3. The odd moral code.  Popeye doesn’t want his kid Swee’Pea exploited in an illegal betting parlor, and is furious that Olive’s moral outrage falters when she realizes how much money Sweet Pea has earned in such a short time.  “Wrong is wrong even when it helps you!” admonishes Popeye.  That is, quite simply, a terrific moral.  I’d take that as a T-shirt, please.  But before you order up some WWPD wrist bands (“What Would Popeye Do?”), bear in mind the man who just said “Wrong is wrong even when it helps you,” is known for beating people up.  When his friends don’t listen to him here, he enforces his moral code with threats and physical intimidation. “I YAM WHAT I YAM!!!!”  Speak softly and carry a big stick, or sing loudly and carry a pair of ginormous forearms.

[youtube=http://www.youtube.com/watch?v=reVdMTZ5408]

And lastly, here is an excerpt from the finale.  Things to look for:

  1. This is one overlong movie.  It’s groans in close to 2 hours—which may not seem unreasonable in today’s bloated environment, but for a kids’ comedy in 1980 it’s easily a half-hour too long.  Especially for a movie that tanked at theaters and lived its life mostly on TV.
  2. Speaking of TV, look at the ‘scope aspect ratio of this clip, from the widescreen DVD.  Back when I was 10, and this aired almost daily on cable, this scene alternated wildly between panned-and-scanned shots and those that were just scrunched horizontally to fit.  I was deeply puzzled by this when I saw it at such a young age, and like my fascination with Bill Irwin it motivated me to do some research.  This movie—this scene from this movie—is where I first learned about aspect ratios.
  3. Popeye finally eats spinach.  You have to wait until the end of the movie to get it, and it comes amidst a sequence that is every bit as interested in Poopdeck Pappy as spinach.  This is fanboy service for fans of Segar’s strips.  Which have been reprinted again, in a lovely set, and deserve your attention if you’re interested.
  4. Watch the havoc.  The aesthetic of watching human beings behave like cartoons is the same one that runs through Warren Beatty’s  DICK TRACY or WHO FRAMED ROGER RABBIT, and I leave it to you decide whether the execution of it is adequate.  I’m not convinced it’s a good idea, no matter how it’s done, because even when you bring CGI to the party for something like THE MASK, cartoons still have the creative edge.  Drawing the comparison only makes live-action look inferior.  In other words, it’s an act of utter daring—or naïve foolishness.  But you know me, I’m a fan of both daring and foolishness.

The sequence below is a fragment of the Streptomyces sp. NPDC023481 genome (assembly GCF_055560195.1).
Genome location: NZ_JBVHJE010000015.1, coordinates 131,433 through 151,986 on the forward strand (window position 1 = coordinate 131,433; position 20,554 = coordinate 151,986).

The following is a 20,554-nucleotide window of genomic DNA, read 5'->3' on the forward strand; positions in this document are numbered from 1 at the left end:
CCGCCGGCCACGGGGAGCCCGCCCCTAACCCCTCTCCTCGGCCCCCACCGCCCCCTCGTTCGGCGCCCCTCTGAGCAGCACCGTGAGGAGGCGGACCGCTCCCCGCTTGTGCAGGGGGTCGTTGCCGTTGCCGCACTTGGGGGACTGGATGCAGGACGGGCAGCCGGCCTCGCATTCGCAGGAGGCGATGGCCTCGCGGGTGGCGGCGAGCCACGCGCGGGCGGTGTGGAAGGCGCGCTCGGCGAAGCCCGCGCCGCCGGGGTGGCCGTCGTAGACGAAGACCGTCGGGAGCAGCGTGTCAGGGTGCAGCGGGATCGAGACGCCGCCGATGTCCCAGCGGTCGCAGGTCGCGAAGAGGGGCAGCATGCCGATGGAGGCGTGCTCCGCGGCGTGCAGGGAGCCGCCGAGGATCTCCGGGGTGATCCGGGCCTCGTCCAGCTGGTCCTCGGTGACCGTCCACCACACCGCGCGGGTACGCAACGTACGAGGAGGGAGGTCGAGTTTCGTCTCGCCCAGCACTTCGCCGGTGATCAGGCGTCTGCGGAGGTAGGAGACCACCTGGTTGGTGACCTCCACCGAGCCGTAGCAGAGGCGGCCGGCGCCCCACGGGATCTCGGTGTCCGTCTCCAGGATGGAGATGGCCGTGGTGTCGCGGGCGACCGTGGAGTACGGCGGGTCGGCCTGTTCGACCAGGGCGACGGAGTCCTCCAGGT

[youtube=http://www.youtube.com/watch?v=0B4p8cN6vI4]

This movie derailed the careers of its creators—leaving toxic residue on anyone who touched it.  It wasn’t until THE PLAYER that Altman finally rebuilt his professional reputation; Nilsson was obliged to self-release his next album because of the POPEYE fallout; Williams struggled to establish himself as a screen star and would slag off what he derisively called his “Popeye years.”

Michael Phillips wrote a fine editorial in the Chicago Tribune recently about the difficulties faced by a critic reviewing a “so bad it’s good” movie—a work of artistic idiocy that nevertheless delivers entertainment.  Basically, as he sees it (and I generally agree), such things are works of sincerity that fail, and thus can be enjoyed at an ironic remove (a distinction he draws from things made with irony intended).  But I’m not talking about that at all—as far as I’m concerned, POPEYE isn’t “so bad it’s good,” because I think it’s just plain good.  There’s no irony involved—I enjoy it on its own terms.

I realize this is an unusual thing to say–not just that I am defending POPEYE, but that I am doing so without stating that any part of it is good.  Film critics typically articulate a list of attributes they admire, and conclude from the aggregation of those elements “this is good.”  You know the routine: such and such has beautiful cinematography, outstanding performances, innovative storytelling–it’s a must-see.  But we don’t live our daily lives that way.  We don’t choose who we love because they have it all: beautiful, smart, strong, rich, powerful, good-hearted.  We’re lucky if our loved ones meet those criteria, but we don’t choose them for that.  We just love–and we all have loved ones who are troubled, destructive, flawed, messy in various ways.  We don’t love them despite these flaws.  We just love them, and they’re flawed.  Why can’t we do the same with movies?  I can’t give you one single thing I think POPEYE gets right… but I don’t care.

It’s not good by normal criteria, but somehow the various deficiencies and missteps clash and combine in ways that cancel each other out and create weird new combinations–distinctive, quirky, memorably strange and genuinely unique.

I love it.

54 Responses Wrong, Wrong, Wrong (Right)
Posted By Devlin Thompson : December 4, 2010 10:21 am

One correction and one observation:
(A) The first comprehensive collection of the Segar strips wouldn’t come until the late ’80s. At that time, the only Segar readily at hand was the material in a 50th anniversary book from the previous year, edited by Bud Sagendorf, the then-current artist, and a selection of a few months worth of SundAy strips in THE SMITHSONIAN BOOK OF NEWSPAPER COMICS.